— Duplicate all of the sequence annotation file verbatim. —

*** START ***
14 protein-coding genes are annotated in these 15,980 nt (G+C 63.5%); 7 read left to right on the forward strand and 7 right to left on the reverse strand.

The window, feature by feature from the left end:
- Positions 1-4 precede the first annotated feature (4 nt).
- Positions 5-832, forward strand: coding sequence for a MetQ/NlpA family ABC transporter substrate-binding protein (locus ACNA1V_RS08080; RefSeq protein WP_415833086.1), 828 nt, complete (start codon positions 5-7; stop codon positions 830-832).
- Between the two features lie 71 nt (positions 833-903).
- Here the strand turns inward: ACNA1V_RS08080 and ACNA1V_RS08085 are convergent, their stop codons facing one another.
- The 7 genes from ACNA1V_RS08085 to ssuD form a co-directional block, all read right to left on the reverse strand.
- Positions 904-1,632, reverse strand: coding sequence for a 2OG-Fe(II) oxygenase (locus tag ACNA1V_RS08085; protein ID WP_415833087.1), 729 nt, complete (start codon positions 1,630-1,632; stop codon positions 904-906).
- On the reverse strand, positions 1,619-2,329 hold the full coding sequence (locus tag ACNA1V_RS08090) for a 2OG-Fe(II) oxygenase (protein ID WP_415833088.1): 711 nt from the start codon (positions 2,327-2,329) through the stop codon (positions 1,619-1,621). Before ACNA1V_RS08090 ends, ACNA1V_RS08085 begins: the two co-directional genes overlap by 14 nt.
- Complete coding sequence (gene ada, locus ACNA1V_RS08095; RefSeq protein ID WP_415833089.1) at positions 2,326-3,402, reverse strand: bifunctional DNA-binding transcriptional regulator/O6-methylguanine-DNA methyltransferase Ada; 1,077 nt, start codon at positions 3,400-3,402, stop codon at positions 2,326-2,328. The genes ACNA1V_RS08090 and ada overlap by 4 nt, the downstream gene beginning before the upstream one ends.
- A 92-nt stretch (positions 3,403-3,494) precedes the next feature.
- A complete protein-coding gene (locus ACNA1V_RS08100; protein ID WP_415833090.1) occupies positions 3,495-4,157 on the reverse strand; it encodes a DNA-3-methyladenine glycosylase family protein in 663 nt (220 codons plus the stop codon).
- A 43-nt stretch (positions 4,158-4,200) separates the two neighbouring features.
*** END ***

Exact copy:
14 protein-coding genes are annotated in these 15,980 nt (G+C 63.5%); 7 read left to right on the forward strand and 7 right to left on the reverse strand.

The window, feature by feature from the left end:
- Positions 1-4 precede the first annotated feature (4 nt).
- Positions 5-832, forward strand: coding sequence for a MetQ/NlpA family ABC transporter substrate-binding protein (locus ACNA1V_RS08080; RefSeq protein WP_415833086.1), 828 nt, complete (start codon positions 5-7; stop codon positions 830-832).
- Between the two features lie 71 nt (positions 833-903).
- Here the strand turns inward: ACNA1V_RS08080 and ACNA1V_RS08085 are convergent, their stop codons facing one another.
- The 7 genes from ACNA1V_RS08085 to ssuD form a co-directional block, all read right to left on the reverse strand.
- Positions 904-1,632, reverse strand: coding sequence for a 2OG-Fe(II) oxygenase (locus tag ACNA1V_RS08085; protein ID WP_415833087.1), 729 nt, complete (start codon positions 1,630-1,632; stop codon positions 904-906).
- On the reverse strand, positions 1,619-2,329 hold the full coding sequence (locus tag ACNA1V_RS08090) for a 2OG-Fe(II) oxygenase (protein ID WP_415833088.1): 711 nt from the start codon (positions 2,327-2,329) through the stop codon (positions 1,619-1,621). Before ACNA1V_RS08090 ends, ACNA1V_RS08085 begins: the two co-directional genes overlap by 14 nt.
- Complete coding sequence (gene ada, locus ACNA1V_RS08095; RefSeq protein ID WP_415833089.1) at positions 2,326-3,402, reverse strand: bifunctional DNA-binding transcriptional regulator/O6-methylguanine-DNA methyltransferase Ada; 1,077 nt, start codon at positions 3,400-3,402, stop codon at positions 2,326-2,328. The genes ACNA1V_RS08090 and ada overlap by 4 nt, the downstream gene beginning before the upstream one ends.
- A 92-nt stretch (positions 3,403-3,494) precedes the next feature.
- A complete protein-coding gene (locus ACNA1V_RS08100; protein ID WP_415833090.1) occupies positions 3,495-4,157 on the reverse strand; it encodes a DNA-3-methyladenine glycosylase family protein in 663 nt (220 codons plus the stop codon).
- A 43-nt stretch (positions 4,158-4,200) separates the two neighbouring features.